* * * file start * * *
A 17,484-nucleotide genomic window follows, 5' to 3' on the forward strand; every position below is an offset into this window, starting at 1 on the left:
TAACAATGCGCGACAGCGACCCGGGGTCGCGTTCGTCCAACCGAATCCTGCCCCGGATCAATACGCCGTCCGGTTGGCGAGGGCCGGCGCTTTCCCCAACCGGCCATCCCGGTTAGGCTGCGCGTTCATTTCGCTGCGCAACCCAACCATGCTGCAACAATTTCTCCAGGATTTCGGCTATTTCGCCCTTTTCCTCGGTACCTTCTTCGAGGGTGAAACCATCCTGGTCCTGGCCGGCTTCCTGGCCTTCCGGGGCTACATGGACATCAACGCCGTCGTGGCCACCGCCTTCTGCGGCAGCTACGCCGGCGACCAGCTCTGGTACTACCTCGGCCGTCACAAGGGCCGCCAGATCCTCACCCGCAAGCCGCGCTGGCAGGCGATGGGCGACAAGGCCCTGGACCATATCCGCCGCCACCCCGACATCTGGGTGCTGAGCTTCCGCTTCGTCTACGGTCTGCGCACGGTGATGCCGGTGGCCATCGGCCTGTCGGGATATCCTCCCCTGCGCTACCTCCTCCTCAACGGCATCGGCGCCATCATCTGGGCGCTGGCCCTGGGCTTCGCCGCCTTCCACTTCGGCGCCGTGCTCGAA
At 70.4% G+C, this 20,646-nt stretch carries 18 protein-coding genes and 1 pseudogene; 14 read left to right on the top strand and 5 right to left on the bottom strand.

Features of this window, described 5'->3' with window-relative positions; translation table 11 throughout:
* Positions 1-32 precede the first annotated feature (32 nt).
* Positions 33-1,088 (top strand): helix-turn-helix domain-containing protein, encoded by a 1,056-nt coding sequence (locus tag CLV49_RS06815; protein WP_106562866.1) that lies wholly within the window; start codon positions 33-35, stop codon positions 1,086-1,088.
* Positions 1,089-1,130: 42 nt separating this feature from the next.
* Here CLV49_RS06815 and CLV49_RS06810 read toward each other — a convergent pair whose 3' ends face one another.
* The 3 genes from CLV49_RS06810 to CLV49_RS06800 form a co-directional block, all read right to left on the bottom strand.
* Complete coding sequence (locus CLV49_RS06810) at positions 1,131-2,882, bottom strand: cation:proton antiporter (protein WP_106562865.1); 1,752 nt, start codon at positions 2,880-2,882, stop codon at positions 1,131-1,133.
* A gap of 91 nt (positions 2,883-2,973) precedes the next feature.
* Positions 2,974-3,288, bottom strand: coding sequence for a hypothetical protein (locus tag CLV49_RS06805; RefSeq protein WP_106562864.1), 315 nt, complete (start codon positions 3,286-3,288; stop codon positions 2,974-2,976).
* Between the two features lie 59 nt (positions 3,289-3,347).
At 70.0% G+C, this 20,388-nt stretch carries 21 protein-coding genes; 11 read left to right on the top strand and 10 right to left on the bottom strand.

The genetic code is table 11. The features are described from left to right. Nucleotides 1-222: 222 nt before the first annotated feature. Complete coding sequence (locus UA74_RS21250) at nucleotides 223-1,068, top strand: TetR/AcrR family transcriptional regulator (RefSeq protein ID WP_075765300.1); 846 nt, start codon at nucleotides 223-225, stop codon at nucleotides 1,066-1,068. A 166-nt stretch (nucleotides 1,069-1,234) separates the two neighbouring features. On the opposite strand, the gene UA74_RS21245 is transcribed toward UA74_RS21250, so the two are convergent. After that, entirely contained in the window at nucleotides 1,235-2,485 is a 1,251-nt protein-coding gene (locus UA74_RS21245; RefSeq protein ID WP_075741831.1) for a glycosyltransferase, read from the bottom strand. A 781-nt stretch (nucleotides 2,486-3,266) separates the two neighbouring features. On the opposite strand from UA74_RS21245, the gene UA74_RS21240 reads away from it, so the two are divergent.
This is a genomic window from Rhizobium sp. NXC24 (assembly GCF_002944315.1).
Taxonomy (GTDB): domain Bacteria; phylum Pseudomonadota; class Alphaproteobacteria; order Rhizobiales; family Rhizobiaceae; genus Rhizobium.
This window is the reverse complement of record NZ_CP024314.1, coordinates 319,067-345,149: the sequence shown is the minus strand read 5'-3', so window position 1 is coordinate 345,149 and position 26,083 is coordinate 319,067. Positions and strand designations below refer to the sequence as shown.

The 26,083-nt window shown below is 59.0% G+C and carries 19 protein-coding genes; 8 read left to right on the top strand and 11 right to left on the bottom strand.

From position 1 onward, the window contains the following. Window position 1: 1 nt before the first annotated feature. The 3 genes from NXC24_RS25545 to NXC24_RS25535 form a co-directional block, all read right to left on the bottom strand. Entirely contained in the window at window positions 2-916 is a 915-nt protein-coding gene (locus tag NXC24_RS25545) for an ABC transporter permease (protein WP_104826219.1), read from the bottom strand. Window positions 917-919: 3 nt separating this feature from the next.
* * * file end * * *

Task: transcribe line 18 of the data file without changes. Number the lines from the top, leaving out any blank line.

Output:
This window is the reverse complement of record NZ_CP024314.1, coordinates 319,067-345,149: the sequence shown is the minus strand read 5'-3', so window position 1 is coordinate 345,149 and position 26,083 is coordinate 319,067. Positions and strand designations below refer to the sequence as shown.